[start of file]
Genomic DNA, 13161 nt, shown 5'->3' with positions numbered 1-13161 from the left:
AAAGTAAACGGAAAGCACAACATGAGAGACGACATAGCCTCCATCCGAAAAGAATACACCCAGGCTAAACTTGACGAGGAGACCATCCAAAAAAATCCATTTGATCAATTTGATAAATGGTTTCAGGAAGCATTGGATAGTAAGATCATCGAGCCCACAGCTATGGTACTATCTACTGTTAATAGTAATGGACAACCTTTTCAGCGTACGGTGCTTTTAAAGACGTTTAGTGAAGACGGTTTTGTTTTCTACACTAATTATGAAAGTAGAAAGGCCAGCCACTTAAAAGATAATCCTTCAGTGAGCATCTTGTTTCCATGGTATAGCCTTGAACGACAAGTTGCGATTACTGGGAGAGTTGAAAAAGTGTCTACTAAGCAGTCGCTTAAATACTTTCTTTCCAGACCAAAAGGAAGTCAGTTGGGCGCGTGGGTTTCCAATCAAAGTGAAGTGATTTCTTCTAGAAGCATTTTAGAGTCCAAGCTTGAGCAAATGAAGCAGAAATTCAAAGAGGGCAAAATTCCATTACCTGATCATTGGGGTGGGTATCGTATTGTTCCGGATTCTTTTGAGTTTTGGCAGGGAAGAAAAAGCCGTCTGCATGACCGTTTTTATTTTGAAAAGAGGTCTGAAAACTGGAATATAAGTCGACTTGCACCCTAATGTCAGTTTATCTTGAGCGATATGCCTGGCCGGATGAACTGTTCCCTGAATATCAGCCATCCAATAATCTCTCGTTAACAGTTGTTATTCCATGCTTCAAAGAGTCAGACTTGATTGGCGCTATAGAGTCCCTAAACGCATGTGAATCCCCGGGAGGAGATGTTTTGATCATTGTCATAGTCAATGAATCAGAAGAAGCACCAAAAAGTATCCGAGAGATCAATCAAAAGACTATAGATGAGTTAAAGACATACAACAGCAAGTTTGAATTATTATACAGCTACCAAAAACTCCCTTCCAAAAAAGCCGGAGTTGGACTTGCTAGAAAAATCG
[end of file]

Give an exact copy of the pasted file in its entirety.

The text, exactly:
Genomic DNA, 13161 nt, shown 5'->3' with positions numbered 1-13161 from the left:
AAAGTAAACGGAAAGCACAACATGAGAGACGACATAGCCTCCATCCGAAAAGAATACACCCAGGCTAAACTTGACGAGGAGACCATCCAAAAAAATCCATTTGATCAATTTGATAAATGGTTTCAGGAAGCATTGGATAGTAAGATCATCGAGCCCACAGCTATGGTACTATCTACTGTTAATAGTAATGGACAACCTTTTCAGCGTACGGTGCTTTTAAAGACGTTTAGTGAAGACGGTTTTGTTTTCTACACTAATTATGAAAGTAGAAAGGCCAGCCACTTAAAAGATAATCCTTCAGTGAGCATCTTGTTTCCATGGTATAGCCTTGAACGACAAGTTGCGATTACTGGGAGAGTTGAAAAAGTGTCTACTAAGCAGTCGCTTAAATACTTTCTTTCCAGACCAAAAGGAAGTCAGTTGGGCGCGTGGGTTTCCAATCAAAGTGAAGTGATTTCTTCTAGAAGCATTTTAGAGTCCAAGCTTGAGCAAATGAAGCAGAAATTCAAAGAGGGCAAAATTCCATTACCTGATCATTGGGGTGGGTATCGTATTGTTCCGGATTCTTTTGAGTTTTGGCAGGGAAGAAAAAGCCGTCTGCATGACCGTTTTTATTTTGAAAAGAGGTCTGAAAACTGGAATATAAGTCGACTTGCACCCTAATGTCAGTTTATCTTGAGCGATATGCCTGGCCGGATGAACTGTTCCCTGAATATCAGCCATCCAATAATCTCTCGTTAACAGTTGTTATTCCATGCTTCAAAGAGTCAGACTTGATTGGCGCTATAGAGTCCCTAAACGCATGTGAATCCCCGGGAGGAGATGTTTTGATCATTGTCATAGTCAATGAATCAGAAGAAGCACCAAAAAGTATCCGAGAGATCAATCAAAAGACTATAGATGAGTTAAAGACATACAACAGCAAGTTTGAATTATTATACAGCTACCAAAAACTCCCTTCCAAAAAAGCCGGAGTTGGACTTGCTAGAAAAATCG